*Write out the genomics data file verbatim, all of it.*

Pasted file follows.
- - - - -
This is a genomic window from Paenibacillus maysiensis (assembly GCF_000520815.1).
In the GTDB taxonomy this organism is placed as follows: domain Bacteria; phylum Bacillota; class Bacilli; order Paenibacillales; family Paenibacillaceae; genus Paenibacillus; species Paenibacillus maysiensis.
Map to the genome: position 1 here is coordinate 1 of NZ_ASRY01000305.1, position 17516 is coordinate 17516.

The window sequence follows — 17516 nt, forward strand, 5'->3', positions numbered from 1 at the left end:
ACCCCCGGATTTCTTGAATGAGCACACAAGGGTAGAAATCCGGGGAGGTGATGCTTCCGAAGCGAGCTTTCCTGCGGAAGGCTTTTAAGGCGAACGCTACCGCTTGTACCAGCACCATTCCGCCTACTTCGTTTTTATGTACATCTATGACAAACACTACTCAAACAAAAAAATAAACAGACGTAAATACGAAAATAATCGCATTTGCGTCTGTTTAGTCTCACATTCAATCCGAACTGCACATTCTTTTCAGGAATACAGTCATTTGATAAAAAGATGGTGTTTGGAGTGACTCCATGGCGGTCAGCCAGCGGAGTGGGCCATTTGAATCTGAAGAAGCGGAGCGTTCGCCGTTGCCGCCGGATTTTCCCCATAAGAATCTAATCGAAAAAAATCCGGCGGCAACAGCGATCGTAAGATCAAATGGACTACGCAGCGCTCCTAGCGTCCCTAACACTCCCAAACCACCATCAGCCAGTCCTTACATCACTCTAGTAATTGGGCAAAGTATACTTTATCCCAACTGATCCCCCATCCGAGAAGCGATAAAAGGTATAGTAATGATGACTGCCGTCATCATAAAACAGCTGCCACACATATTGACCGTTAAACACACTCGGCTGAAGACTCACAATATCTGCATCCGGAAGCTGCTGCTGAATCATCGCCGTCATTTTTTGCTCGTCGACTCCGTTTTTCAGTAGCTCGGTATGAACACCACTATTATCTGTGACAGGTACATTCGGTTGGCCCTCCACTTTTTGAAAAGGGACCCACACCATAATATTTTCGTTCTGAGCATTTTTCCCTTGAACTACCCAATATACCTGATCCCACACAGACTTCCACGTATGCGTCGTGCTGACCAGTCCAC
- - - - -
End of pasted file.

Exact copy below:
This is a genomic window from Paenibacillus maysiensis (assembly GCF_000520815.1).
In the GTDB taxonomy this organism is placed as follows: domain Bacteria; phylum Bacillota; class Bacilli; order Paenibacillales; family Paenibacillaceae; genus Paenibacillus; species Paenibacillus maysiensis.
Map to the genome: position 1 here is coordinate 1 of NZ_ASRY01000305.1, position 17516 is coordinate 17516.

The window sequence follows — 17516 nt, forward strand, 5'->3', positions numbered from 1 at the left end:
ACCCCCGGATTTCTTGAATGAGCACACAAGGGTAGAAATCCGGGGAGGTGATGCTTCCGAAGCGAGCTTTCCTGCGGAAGGCTTTTAAGGCGAACGCTACCGCTTGTACCAGCACCATTCCGCCTACTTCGTTTTTATGTACATCTATGACAAACACTACTCAAACAAAAAAATAAACAGACGTAAATACGAAAATAATCGCATTTGCGTCTGTTTAGTCTCACATTCAATCCGAACTGCACATTCTTTTCAGGAATACAGTCATTTGATAAAAAGATGGTGTTTGGAGTGACTCCATGGCGGTCAGCCAGCGGAGTGGGCCATTTGAATCTGAAGAAGCGGAGCGTTCGCCGTTGCCGCCGGATTTTCCCCATAAGAATCTAATCGAAAAAAATCCGGCGGCAACAGCGATCGTAAGATCAAATGGACTACGCAGCGCTCCTAGCGTCCCTAACACTCCCAAACCACCATCAGCCAGTCCTTACATCACTCTAGTAATTGGGCAAAGTATACTTTATCCCAACTGATCCCCCATCCGAGAAGCGATAAAAGGTATAGTAATGATGACTGCCGTCATCATAAAACAGCTGCCACACATATTGACCGTTAAACACACTCGGCTGAAGACTCACAATATCTGCATCCGGAAGCTGCTGCTGAATCATCGCCGTCATTTTTTGCTCGTCGACTCCGTTTTTCAGTAGCTCGGTATGAACACCACTATTATCTGTGACAGGTACATTCGGTTGGCCCTCCACTTTTTGAAAAGGGACCCACACCATAATATTTTCGTTCTGAGCATTTTTCCCTTGAACTACCCAATATACCTGATCCCACACAGACTTCCACGTATGCGTCGTGCTGACCAGTCCAC